Combining clustering and abundances of galaxy clusters to test cosmology and primordial non-Gaussianity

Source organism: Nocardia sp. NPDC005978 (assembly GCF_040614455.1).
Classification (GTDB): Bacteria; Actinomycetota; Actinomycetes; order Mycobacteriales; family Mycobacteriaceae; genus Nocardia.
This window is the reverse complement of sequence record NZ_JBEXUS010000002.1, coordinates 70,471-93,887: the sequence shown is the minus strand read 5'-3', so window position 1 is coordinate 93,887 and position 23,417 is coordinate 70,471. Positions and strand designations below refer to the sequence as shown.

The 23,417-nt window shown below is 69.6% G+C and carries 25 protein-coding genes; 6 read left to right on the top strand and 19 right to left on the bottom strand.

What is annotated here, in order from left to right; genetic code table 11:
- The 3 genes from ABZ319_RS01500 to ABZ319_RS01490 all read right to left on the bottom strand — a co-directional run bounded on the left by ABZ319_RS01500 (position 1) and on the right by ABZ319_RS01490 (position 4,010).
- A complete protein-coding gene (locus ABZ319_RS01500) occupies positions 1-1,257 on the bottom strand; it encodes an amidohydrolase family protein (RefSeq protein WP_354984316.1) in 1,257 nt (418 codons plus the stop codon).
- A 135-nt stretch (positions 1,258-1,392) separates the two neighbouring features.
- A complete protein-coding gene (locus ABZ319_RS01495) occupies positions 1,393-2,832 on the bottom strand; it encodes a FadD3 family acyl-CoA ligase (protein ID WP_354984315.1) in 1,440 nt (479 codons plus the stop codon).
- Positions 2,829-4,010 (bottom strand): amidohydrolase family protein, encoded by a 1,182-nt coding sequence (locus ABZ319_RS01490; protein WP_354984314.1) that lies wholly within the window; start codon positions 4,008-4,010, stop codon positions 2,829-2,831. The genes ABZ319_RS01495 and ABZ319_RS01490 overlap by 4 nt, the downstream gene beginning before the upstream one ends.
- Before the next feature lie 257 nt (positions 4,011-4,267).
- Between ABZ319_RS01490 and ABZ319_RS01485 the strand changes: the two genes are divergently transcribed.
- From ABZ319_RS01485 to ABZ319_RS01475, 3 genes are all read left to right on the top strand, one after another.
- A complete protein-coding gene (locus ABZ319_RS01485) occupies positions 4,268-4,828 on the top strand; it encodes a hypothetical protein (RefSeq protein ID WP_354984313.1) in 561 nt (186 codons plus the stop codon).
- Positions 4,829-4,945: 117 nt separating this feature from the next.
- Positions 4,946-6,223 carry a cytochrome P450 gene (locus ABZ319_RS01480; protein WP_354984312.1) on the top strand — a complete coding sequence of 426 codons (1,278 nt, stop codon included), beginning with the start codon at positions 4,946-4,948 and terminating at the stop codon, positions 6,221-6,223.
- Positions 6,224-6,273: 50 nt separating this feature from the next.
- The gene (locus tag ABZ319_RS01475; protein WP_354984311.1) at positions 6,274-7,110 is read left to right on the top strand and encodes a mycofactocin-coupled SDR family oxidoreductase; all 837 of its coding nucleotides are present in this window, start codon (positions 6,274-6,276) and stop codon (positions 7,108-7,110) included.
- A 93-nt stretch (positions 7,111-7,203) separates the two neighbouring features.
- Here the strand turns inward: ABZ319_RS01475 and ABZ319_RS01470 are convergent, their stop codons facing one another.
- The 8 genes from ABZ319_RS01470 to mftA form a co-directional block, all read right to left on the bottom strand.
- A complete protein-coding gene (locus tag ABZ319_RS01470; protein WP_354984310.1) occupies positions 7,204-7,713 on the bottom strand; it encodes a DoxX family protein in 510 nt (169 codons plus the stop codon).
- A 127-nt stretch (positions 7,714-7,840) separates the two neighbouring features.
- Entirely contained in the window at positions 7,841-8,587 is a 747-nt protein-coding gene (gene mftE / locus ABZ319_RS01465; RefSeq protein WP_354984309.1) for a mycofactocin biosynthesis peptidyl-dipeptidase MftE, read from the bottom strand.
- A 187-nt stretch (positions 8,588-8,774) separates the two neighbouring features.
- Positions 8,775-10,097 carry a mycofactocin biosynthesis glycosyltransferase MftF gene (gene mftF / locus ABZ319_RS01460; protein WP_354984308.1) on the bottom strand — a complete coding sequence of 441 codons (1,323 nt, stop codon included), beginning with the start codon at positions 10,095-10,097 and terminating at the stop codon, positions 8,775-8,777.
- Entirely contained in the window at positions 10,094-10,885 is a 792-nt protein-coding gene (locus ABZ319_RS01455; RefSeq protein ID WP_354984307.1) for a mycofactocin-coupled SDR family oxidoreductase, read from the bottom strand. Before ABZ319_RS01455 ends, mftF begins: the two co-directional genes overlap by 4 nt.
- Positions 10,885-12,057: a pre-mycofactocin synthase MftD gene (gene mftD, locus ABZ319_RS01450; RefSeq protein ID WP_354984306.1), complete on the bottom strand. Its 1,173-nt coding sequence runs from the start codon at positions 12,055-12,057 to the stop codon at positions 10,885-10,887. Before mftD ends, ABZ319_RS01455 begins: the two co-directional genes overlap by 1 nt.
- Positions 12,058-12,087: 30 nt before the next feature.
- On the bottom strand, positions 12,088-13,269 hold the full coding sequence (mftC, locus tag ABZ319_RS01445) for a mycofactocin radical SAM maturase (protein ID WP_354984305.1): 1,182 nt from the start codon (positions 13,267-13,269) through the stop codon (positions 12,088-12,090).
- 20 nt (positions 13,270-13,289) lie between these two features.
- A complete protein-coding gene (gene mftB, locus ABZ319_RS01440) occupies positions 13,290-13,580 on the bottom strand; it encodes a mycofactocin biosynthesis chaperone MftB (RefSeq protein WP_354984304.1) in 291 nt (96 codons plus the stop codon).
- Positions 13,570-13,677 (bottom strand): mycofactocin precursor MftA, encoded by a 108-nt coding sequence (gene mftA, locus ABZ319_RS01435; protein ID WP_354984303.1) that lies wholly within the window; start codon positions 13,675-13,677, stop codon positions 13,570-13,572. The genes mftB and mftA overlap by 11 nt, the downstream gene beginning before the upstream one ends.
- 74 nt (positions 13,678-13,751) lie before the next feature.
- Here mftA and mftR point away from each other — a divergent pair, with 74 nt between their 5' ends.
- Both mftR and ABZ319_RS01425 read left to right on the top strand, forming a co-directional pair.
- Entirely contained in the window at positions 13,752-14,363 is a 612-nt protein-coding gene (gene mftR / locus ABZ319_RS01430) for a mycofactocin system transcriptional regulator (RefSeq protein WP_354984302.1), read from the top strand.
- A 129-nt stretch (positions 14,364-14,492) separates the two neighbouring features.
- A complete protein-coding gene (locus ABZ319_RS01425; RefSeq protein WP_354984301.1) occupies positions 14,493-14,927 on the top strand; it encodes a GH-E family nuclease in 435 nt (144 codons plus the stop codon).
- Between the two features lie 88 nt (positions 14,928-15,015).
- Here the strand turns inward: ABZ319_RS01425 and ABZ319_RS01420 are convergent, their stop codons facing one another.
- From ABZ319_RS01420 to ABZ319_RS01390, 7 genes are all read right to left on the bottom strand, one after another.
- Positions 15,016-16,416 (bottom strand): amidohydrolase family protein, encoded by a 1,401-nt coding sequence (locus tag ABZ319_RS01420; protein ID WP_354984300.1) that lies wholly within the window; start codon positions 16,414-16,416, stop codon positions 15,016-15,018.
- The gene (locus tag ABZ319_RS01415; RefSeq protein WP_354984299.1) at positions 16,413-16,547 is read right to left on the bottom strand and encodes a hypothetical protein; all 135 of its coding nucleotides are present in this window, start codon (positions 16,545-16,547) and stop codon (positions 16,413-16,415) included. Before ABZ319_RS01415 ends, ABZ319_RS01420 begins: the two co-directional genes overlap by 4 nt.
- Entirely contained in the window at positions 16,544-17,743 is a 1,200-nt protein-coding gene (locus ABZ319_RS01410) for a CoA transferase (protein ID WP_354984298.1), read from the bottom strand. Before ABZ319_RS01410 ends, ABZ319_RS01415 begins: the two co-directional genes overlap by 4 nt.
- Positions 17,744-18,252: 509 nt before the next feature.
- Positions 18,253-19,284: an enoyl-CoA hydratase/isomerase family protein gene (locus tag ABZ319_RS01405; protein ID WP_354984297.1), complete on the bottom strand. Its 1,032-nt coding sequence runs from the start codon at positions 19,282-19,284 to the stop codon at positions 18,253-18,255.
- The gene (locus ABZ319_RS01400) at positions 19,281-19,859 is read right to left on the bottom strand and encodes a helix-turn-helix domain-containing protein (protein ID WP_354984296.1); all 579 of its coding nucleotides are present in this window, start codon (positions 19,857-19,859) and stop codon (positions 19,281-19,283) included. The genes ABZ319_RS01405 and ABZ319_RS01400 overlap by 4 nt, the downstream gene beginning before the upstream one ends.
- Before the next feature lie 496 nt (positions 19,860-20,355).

We present the clustering of galaxy clusters as a useful addition to the common set of cosmological observables. The clustering of clusters probes the large-scale structure of the Universe, extending galaxy clustering analysis to the high-peak, high-bias regime. Clustering of galaxy clusters complements the traditional cluster number counts and observable-mass relation analyses, significantly improving their constraining power by breaking existing calibration degeneracies. We use the maxBCG galaxy clusters catalogue to constrain cosmological parameters and cross-calibrate the mass-observable relation, using cluster abundances in richness bins and weak-lensing mass estimates. We then add the redshift-space power spectrum of the sample, including an effective modelling of the weakly non-linear contribution and allowing for an arbitrary photometric redshift smoothing. The inclusion of the power spectrum data allows for an improved self-calibration of the scaling relation. We find that the inclusion of the power spectrum typically brings a ~50% improvement in the errors on the fluctuation amplitude sigma_8 and the matter density Omega_m. Finally, we apply this method to constrain models of the early universe through the amount of primordial non-Gaussianity of the local type, using both the variation in the halo mass function and in the cluster bias. We find a constraint on the amount of skewness f_NL = 12 +/- 157 (1 sigma) from the cluster data alone.